My tutors were all occupied, and by the time I set him up with one, we would have lost a day or maybe even two in getting it set up and arranged, so I cancelled all my other sessions and buckled in myself. We put in 20 hours of tutoring time over the course of four days and completed 6,000 words of Poly-Science essays from the beginning phases of preparation to completion to eke in under the deadline. He ended passing his courses and even squeaked out a GPA a hair over 3.0. His mother felt a mixture of relief and trepidation over what was to come next. After all, he still needed to complete three more semesters of college, and then there was that whole little detail of surviving in the working world as a fully functioning adult.
I set him up with Alex Barron, an English teacher at Boys Latin School of Maryland, a well regarded private school in Baltimore. Alex began meeting with him three times a week during the spring semester, at set times during the week. It was pretty rocky at first. Aiden showed up late to some sessions and skipped out on a few, as well. While he didn’t complete his coursework in the spring semester on time, there was some improvement, as only one long essay was outstanding, and a couple of shorter ones. He did require some intensive support on these essays in May. While his mother wasn’t pleased, one can’t go through life showing up late to everything, it was important to note it was an important step forward. His mother wanted to come down on him hard for being late with his work yet again, but I convinced her to A) Stay positive about his progress and B) Consider the long term. Alex celebrated his progress, and even helped him land a summer internship in investing by working on his resume and corresponding with his connections.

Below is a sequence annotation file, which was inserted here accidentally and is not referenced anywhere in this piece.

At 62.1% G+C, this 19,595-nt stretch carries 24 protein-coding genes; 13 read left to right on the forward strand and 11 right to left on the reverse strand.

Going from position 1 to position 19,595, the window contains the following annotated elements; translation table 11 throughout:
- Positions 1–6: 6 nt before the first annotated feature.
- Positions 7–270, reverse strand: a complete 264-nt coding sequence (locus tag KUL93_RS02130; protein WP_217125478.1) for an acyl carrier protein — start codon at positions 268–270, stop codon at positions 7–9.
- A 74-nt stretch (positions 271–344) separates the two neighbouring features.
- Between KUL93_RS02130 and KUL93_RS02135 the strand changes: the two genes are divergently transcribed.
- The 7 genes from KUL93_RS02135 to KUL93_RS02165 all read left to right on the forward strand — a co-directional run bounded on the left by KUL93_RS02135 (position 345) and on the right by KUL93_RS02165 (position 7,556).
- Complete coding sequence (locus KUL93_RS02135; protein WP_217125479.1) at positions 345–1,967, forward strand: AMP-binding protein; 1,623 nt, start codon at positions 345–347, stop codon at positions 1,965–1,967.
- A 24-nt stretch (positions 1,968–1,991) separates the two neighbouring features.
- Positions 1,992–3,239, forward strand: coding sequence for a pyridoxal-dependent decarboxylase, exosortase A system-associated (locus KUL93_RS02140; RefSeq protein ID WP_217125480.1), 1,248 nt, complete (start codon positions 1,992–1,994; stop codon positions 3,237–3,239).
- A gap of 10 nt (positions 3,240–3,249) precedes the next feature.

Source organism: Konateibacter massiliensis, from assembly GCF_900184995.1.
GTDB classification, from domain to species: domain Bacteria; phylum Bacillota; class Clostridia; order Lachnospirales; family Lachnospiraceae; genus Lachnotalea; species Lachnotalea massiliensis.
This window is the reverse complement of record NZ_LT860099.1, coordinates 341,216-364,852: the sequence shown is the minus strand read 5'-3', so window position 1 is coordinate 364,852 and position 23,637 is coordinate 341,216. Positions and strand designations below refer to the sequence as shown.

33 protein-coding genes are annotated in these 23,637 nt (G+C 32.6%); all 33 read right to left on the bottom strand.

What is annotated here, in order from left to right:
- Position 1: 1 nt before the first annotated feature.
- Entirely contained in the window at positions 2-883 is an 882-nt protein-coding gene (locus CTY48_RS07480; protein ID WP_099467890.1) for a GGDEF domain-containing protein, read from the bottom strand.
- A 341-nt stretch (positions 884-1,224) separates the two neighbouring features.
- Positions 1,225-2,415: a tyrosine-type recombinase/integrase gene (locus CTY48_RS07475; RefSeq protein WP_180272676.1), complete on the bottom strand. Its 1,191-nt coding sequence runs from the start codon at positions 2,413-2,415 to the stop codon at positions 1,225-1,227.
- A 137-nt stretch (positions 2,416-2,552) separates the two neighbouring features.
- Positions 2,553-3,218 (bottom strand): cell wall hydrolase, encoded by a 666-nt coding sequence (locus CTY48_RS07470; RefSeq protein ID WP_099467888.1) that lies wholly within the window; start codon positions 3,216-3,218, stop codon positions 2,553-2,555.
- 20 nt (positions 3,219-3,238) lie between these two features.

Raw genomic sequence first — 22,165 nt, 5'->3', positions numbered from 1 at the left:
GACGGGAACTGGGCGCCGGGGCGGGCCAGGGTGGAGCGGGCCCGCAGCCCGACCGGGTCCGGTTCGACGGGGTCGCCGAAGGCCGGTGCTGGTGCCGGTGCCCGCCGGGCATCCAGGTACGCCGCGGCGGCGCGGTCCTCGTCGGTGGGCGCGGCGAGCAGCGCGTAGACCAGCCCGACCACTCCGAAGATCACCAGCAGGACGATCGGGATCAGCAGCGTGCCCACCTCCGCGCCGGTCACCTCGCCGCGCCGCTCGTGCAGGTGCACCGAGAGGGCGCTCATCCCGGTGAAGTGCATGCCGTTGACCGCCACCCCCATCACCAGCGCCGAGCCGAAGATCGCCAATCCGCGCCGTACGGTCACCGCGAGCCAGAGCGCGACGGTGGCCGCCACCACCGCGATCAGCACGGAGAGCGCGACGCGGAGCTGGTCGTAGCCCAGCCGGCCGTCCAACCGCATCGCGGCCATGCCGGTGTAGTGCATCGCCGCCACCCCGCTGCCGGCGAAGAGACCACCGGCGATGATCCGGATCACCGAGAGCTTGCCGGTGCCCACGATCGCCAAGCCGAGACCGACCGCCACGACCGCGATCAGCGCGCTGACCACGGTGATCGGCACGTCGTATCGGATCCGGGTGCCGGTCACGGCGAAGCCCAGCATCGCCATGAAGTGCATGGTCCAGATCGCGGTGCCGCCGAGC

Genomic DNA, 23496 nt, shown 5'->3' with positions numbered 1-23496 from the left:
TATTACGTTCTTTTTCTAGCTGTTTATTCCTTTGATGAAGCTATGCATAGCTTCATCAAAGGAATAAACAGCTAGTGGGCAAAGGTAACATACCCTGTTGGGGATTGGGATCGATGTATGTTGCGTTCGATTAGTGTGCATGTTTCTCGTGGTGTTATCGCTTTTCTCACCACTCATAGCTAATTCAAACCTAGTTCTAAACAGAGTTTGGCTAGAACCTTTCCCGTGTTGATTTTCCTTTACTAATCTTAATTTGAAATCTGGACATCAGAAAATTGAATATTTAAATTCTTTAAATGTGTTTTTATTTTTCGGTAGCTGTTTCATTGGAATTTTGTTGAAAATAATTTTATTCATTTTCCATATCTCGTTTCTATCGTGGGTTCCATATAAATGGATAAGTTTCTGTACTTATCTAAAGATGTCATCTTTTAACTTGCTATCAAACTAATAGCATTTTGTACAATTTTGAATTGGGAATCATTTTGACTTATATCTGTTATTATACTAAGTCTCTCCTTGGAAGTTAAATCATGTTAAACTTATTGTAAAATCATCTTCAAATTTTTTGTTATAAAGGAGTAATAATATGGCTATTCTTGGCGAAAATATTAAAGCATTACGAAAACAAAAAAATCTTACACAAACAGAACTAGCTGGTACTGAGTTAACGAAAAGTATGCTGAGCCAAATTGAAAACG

The fall semester of his senior year started off with the same degree of rockiness. We struggled to get a regular schedule in place; he continued to drop occasional sessions and show up late to others. His first set of essays required extensions and the mercy of a few professors. But a funny thing happened around mid-semester. He began to meet more regularly and committed to a consistent tutoring schedule, he began completing reading assignments ahead of the assessments, found a good work space away from the distractions of his ripe social life, planned ahead for the papers and tests. He completed the semester on time that winter and was almost incredulous about it, and most definitely relieved. He had learned a critical lesson that seems more obvious to adults than college students: life becomes much easier and more rewarding if you plan ahead. His Holiday vacation became a tour of victory for Aiden. He spoke with more purpose, communicated more reliably with text and email, kept his appointments. He had developed a sense of pride in his work that had seemed more dreadful to him than before.
And once a student learns these lessons, they don’t regress. He graduated Bucknell that spring on time and already had a job lined up for after graduation, which he had landed in the early spring. His parents, and especially his mother were overjoyed, yes, but even more notably, relieved. He had officially left the nest, and developed skills to keep him afloat during the challenging years that laid ahead for Aiden. He had faced the gauntlet of young adulthood, felt its cold metallic teeth reaching for his flesh, and survived.